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Drama in the cathedral close

Every time I go by St Patrick's Cathedral, particularly on a sunny day or at night when spotlights throw angular shadows across it, I'm struck by how dramatic it is. And, yet, I had never set foot in it.

When I finally did make it inside, the first thing I noticed (apart from the shop, dumped incongruously at one end) was the atmosphere. A lot of old churches have a hushed museum-like vibe. St Patrick's was different. Despite its size there was a cosy atmosphere. That might sound odd, but it felt like a comfortable place for people to wander or sit, not austere or formal.

It looks incredible too, like a film set with its beautiful stone arches towering above. Crammed with plaques and statues, there's a hotchpotch of bits and pieces, including a severely worn wooden door suspended from a frame.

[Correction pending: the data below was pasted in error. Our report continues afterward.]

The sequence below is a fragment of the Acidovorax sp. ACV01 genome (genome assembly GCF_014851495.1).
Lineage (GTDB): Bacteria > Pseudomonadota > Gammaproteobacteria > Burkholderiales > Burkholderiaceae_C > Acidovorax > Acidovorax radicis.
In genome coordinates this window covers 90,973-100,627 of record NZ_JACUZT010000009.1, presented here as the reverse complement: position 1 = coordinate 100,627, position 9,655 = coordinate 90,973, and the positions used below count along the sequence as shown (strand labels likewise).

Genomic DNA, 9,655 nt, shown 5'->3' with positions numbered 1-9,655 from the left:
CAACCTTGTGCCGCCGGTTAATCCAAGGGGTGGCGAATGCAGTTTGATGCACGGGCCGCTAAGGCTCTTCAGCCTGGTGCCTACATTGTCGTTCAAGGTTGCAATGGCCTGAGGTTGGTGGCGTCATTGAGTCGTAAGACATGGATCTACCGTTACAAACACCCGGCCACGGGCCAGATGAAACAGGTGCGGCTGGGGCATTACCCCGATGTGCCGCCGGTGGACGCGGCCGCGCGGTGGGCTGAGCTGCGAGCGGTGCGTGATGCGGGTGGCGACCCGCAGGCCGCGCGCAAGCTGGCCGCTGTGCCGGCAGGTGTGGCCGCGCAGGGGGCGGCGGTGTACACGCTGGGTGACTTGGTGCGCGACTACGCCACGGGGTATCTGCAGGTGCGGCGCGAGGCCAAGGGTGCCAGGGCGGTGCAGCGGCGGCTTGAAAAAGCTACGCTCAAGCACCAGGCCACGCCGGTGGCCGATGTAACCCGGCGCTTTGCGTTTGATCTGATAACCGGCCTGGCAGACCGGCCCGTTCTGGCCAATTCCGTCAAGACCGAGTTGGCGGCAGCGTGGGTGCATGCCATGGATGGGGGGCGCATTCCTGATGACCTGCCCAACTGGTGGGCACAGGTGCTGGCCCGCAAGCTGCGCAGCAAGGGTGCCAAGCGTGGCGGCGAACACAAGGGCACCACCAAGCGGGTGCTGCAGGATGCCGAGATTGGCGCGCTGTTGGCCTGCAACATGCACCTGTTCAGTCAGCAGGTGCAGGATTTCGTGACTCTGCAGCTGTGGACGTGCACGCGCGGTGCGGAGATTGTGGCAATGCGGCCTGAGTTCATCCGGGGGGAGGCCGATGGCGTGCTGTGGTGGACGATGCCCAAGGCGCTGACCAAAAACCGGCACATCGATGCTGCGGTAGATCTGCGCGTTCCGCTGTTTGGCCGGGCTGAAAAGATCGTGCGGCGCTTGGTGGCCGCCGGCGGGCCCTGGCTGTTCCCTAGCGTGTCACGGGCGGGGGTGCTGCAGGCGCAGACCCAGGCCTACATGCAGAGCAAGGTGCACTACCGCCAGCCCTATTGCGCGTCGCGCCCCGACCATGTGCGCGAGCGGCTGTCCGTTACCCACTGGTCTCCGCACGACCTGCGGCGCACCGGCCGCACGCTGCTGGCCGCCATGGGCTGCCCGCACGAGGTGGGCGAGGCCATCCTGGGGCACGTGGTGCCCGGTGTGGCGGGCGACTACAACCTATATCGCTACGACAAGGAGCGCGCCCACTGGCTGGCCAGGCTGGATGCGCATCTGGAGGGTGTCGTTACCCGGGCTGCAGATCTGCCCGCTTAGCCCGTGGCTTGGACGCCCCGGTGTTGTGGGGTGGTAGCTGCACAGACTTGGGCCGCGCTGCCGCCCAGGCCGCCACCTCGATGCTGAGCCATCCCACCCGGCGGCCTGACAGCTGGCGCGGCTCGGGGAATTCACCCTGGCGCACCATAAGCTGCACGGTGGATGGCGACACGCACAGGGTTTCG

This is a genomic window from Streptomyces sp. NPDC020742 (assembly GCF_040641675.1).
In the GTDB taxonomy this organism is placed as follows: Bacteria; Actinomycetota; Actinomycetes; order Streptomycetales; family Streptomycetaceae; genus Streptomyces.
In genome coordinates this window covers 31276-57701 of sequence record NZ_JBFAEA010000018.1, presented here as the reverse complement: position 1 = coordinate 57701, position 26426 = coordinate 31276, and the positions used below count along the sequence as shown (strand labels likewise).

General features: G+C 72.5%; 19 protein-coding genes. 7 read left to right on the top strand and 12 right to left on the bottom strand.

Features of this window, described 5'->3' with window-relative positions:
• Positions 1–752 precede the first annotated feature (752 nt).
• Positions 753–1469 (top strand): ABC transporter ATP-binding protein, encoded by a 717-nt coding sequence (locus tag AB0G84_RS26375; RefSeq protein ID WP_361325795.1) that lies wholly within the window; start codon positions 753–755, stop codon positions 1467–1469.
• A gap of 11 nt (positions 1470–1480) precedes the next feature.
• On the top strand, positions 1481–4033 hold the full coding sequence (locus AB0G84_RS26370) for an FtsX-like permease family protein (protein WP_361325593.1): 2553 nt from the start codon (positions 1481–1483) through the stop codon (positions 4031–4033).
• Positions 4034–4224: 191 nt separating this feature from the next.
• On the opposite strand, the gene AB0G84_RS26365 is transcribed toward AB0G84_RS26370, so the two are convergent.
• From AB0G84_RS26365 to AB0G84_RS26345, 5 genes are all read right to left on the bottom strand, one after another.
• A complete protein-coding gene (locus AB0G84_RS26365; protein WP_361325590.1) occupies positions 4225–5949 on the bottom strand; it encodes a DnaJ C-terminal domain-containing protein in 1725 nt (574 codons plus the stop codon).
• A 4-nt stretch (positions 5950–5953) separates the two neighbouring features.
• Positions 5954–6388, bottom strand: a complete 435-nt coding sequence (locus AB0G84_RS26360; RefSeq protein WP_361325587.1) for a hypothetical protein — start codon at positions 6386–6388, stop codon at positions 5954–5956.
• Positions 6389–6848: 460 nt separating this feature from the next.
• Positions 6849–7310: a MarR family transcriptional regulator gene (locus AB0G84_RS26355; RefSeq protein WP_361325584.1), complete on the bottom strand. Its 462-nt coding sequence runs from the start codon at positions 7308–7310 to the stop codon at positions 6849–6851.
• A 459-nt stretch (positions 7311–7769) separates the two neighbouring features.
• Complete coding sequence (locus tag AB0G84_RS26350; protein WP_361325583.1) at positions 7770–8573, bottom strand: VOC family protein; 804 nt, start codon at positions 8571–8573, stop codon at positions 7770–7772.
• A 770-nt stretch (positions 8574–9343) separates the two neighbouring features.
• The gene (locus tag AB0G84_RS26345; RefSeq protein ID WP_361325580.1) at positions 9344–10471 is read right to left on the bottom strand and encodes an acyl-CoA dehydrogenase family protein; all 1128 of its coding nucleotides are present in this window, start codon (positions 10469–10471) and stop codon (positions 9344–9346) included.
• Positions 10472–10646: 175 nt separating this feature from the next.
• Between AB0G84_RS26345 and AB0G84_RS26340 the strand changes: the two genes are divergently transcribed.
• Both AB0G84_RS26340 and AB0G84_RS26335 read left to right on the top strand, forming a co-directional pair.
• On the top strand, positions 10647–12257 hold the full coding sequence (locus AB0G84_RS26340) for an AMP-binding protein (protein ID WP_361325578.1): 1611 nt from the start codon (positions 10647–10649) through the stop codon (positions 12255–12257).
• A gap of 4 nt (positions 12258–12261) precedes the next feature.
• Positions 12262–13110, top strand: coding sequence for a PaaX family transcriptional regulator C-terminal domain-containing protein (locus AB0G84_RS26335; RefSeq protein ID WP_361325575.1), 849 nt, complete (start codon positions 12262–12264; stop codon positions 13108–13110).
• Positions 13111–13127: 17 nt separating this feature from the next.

This is the Chapter Door. In 1492 the Earl of Ormond and the Earl of Kildare were in the midst of a bloody feud. The Earl of Ormond had taken refuge in the Chapter House and refused to come out. The Earl of Kildare cut a hole in the door so he could shake his enemy's hand, bringing the fight to a peaceful end and (probably) inspiring the expression 'chancing one's arm'.

St Patrick's was the location for the first recital of Handel's Messiah (in 1742) and Jonathan Gulliver's Travels Swift was dean here from 1713 to 1745 and is buried in the cathedral.

One of my favourite parts was the choir stalls. The high-backed wooden seats were adorned with faded flags and dusty, rounded helmets; it looked like a scene from a Hollywood blockbuster about the Knights Templar. The helmets and hatchments (canvasses displaying coat of arms of a deceased person) belonged to the Knights of Saint Patrick, a chivalric order founded by King George III in 1783.

The brochure you get on arrival trumpets the cathedral as a place which embodies 'the history and heritage of Irish people of all backgrounds' and there really is a sense of that.

Saint Patrick's Close, Dublin 8. Call 01 453 9472; www.stpatrickscathedral.ie. Tickets are €5.50 for adults and €4.50 for OAPs and students

>Brenda McCormick